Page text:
Image freedigitalphotos.net Breathe in and breathe out.
Our breathing is completely essential to our survival, yet it's rare for us to even think about it - let alone focus on it. A few years ago I was at a meeting where we were asked to count the number of breaths we take in a minute. We weren't supposed to change it in any way, only to count the breaths. I was so shocked to find that I was over breathing within a minute by quite a lot. This meant that I was always stirred up, and it was making my heart beat faster. It was a huge indicator of my stress levels.
The extra breathing caused by anxiety and stress is like your body overcompensating to get more air. Like as if we're running a marathon. I was amazed to find out that we can manipulate, change and focus on our breathing to benefit our health and well being. There are so many things we can do with our breath.
Have you ever tried to calm your thoughts by simply focusing on your breathing? Perhaps not, yet you can learn and train yourself to do it. It has so many health benefits that I couldn't possibly list them all. It really goes to show how powerful the breath is.
The thing about our breath is that no matter where we go, it is always with us. We don't have to carry it or hold, and we can work on our breathing anywhere and at anytime.
By learning to focus on your breathing and concentrating fully on the rise and fall of your stomach, you can shut down unwanted, negative or stress provoking thoughts. This is a type of relaxation, meditation and mindfulness.
We can control our breathing by counting it in and out to a certain number. Choosing a number to breathe out on can make you control the length of your breath, and the gap between each breath. Sometimes slowing our breathing down can instantly calm us; it can also clear our thoughts, and make room for planning our next move. It can dissipate anger, and give us more of a chance to consider our options before reacting.
You can also add a word as you breathe out. Try "relax,""calm" or "peace." You will find out which word works for you. Breathe faster, and notice how you feel in that exact moment. After doing the latter, breathe slower and close your eyes. Notice your feelings...
Do you feel better or worse? Are you calmer and more relaxed?
As you hold your breath, notice the tightening of your chest. How does it feel? Now release it. Notice how it feels now? Watch the rising and falling of your stomach. Put a book or pamphlet on it to make sure you're doing it right. Watch how the book or pamphlet moves. You can also put your hands on your stomach, with the fingers from one hand just slightly touching the finger tips of your other hand. As you breathe in, both of your hands should touch at the fingertips. As you breathe out, they should stretch apart, so that the fingertips cannot touch.
If you decide to learn more about controlling your breathing, you need to start out slow. Try sitting in a quiet and comfortable place. A place you like. Come to a place that helps creates a sense of peace. Turn off and hide away any distractions like phones, tablets, laptops, and televisions to name. Pick your time wisely, so there is less chance you'll get distracted. Perhaps put on some soft music or nature sounds. Set a timer for between five to ten minutes. Close your eyes, and try to only focus on your breath. Just focus on breathing in and out, in and out. Take long deep breaths in and slow, and long breaths out. Don't rush it, nor try to slow it at this point. Just notice it, and focus on its normal flow/rhythm.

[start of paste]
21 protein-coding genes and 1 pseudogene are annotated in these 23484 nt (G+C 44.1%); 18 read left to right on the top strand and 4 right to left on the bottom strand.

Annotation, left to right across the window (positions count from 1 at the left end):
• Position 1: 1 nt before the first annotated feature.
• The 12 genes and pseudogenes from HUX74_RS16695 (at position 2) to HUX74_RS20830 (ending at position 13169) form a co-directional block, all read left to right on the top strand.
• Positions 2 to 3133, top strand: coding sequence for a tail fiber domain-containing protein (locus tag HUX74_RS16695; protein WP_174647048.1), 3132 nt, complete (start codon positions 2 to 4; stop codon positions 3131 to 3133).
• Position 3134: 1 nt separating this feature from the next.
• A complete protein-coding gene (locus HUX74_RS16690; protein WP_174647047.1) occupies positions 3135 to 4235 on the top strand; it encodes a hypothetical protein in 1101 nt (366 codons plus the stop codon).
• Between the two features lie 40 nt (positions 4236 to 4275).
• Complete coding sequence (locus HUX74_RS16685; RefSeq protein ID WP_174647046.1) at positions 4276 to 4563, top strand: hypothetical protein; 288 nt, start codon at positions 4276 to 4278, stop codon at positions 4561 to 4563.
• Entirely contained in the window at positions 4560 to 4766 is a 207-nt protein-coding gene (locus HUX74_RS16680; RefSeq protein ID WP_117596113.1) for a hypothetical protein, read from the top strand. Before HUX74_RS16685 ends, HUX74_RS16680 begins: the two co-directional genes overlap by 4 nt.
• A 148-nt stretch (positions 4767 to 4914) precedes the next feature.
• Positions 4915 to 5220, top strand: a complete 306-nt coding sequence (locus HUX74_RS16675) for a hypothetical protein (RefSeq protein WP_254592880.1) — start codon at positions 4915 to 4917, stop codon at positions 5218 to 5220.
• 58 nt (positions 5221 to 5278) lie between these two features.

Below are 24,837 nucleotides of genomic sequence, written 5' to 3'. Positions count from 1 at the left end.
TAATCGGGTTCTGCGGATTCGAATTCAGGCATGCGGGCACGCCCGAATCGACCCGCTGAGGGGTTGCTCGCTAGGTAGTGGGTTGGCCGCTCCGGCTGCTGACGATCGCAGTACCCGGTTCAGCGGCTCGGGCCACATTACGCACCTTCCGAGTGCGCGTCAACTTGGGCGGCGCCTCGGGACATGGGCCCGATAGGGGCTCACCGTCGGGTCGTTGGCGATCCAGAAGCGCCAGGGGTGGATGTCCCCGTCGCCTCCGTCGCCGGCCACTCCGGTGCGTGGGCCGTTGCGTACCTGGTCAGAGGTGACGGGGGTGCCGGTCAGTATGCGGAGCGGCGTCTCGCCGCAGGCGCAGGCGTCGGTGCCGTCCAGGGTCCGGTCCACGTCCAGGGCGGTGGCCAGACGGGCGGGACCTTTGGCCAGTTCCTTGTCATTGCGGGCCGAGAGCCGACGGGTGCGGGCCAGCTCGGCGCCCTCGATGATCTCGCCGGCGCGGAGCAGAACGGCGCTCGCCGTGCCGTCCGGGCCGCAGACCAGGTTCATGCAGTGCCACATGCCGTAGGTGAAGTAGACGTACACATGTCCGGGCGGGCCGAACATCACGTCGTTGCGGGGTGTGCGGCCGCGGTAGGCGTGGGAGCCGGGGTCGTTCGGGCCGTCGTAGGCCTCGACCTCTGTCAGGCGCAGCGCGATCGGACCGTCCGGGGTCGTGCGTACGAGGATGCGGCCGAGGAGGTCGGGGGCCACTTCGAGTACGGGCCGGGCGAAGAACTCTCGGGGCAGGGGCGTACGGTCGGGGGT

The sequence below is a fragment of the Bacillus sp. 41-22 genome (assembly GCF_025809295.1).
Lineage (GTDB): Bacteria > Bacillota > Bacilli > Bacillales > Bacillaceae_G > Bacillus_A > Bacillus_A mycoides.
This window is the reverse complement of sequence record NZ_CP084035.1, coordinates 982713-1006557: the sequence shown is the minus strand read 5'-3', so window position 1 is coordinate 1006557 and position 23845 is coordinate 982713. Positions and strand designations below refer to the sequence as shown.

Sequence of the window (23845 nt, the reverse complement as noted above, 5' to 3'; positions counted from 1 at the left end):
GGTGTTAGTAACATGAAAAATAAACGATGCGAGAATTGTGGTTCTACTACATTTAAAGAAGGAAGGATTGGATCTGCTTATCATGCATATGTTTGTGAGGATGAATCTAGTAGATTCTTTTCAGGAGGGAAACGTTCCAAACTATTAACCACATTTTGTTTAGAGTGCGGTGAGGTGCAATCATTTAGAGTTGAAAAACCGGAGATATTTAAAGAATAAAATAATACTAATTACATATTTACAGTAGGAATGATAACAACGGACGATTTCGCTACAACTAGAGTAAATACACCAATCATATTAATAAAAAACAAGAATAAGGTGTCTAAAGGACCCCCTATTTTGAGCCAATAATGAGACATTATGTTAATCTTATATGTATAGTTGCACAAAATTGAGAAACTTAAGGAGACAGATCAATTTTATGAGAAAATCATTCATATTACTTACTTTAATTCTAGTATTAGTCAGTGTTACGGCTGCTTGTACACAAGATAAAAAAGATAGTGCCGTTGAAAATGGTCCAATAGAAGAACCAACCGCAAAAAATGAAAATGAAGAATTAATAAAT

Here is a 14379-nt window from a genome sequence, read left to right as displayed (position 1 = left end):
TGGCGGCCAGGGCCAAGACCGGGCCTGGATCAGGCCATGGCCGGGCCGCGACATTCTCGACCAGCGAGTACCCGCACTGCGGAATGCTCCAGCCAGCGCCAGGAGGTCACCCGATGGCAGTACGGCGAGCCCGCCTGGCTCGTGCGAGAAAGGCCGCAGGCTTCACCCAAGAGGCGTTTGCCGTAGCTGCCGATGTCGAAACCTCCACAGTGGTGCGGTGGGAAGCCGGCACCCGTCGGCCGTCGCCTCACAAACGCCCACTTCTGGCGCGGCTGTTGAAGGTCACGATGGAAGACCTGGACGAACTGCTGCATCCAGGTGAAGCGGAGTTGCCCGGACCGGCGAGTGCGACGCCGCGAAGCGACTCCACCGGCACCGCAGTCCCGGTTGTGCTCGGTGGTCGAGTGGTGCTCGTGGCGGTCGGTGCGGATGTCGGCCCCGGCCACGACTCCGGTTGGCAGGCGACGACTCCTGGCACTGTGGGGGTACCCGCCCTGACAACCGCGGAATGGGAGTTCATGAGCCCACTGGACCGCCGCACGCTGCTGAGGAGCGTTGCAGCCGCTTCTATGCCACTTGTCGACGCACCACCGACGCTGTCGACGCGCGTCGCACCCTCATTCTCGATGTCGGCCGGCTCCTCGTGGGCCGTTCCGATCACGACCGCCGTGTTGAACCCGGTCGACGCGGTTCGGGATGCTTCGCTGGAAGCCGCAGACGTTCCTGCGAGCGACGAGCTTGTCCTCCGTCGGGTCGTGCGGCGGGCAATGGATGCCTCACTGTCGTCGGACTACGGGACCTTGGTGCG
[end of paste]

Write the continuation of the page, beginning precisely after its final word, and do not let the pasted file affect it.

Once you're ready to progress to the next stage, perhaps increase the time you spend on focusing on your breathing. Can you do 10 minutes now? What about 15 minutes? Like so many other things, the more you do it - the better at it you will become. Practice makes perfect. Try doing breathing exercises when you first wake up in the morning, and just before you go to sleep at night. Persistence is the key.
Author of The Power of Now, Eckhart Tolle said in an interview: "if you are really focussing on your breath, you will not be able to think about anything else."
Try focussing on your breath next time you are on public transport; in a lift; waiting in a queue; going to the bathroom while having a shower, or while you're waiting at the traffic lights. Please do not close your eyes if you are driving any type of machinery though. I do not condone that.
Here is a clip to watch of Michelle Branches song, 'Breathe'. It shows the lyrics for you to follow. I hope you enjoy it.
See Part 2 of my article, 'Just Breathe' - where I will explore the different types of breathing exercises, so you can find out which one suits you. I will also be writing Part 3 of 'Just Breathe.' This will have reviews of some of the masters of breathing exercises, together with some great apps to use to enhance your breathing exercise experience.
No matter what is happening in your life right now, just breathe. You will cope. Just breathe.